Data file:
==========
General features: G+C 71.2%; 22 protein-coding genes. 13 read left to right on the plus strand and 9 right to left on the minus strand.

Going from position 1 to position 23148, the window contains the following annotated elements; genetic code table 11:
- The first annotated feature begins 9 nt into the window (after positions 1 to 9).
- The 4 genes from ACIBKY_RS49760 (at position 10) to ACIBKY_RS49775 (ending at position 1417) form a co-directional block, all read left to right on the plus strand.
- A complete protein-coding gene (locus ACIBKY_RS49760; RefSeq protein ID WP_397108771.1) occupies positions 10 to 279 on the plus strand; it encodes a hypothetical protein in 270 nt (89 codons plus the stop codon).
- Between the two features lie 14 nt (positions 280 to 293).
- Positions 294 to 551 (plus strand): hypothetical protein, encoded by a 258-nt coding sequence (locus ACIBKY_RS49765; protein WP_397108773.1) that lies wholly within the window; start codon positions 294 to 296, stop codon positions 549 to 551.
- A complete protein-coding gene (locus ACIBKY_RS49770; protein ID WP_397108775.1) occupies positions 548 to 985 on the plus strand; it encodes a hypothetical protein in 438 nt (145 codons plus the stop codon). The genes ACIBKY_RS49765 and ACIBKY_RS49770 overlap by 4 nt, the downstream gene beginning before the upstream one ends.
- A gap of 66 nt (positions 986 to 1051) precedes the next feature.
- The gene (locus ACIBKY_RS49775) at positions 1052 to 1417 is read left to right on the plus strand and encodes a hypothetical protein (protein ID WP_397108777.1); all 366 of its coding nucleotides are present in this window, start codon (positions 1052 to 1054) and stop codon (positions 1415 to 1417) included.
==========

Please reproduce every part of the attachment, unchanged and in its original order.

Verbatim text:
General features: G+C 71.2%; 22 protein-coding genes. 13 read left to right on the plus strand and 9 right to left on the minus strand.

Going from position 1 to position 23148, the window contains the following annotated elements; genetic code table 11:
- The first annotated feature begins 9 nt into the window (after positions 1 to 9).
- The 4 genes from ACIBKY_RS49760 (at position 10) to ACIBKY_RS49775 (ending at position 1417) form a co-directional block, all read left to right on the plus strand.
- A complete protein-coding gene (locus ACIBKY_RS49760; RefSeq protein ID WP_397108771.1) occupies positions 10 to 279 on the plus strand; it encodes a hypothetical protein in 270 nt (89 codons plus the stop codon).
- Between the two features lie 14 nt (positions 280 to 293).
- Positions 294 to 551 (plus strand): hypothetical protein, encoded by a 258-nt coding sequence (locus ACIBKY_RS49765; protein WP_397108773.1) that lies wholly within the window; start codon positions 294 to 296, stop codon positions 549 to 551.
- A complete protein-coding gene (locus ACIBKY_RS49770; protein ID WP_397108775.1) occupies positions 548 to 985 on the plus strand; it encodes a hypothetical protein in 438 nt (145 codons plus the stop codon). The genes ACIBKY_RS49765 and ACIBKY_RS49770 overlap by 4 nt, the downstream gene beginning before the upstream one ends.
- A gap of 66 nt (positions 986 to 1051) precedes the next feature.
- The gene (locus ACIBKY_RS49775) at positions 1052 to 1417 is read left to right on the plus strand and encodes a hypothetical protein (protein ID WP_397108777.1); all 366 of its coding nucleotides are present in this window, start codon (positions 1052 to 1054) and stop codon (positions 1415 to 1417) included.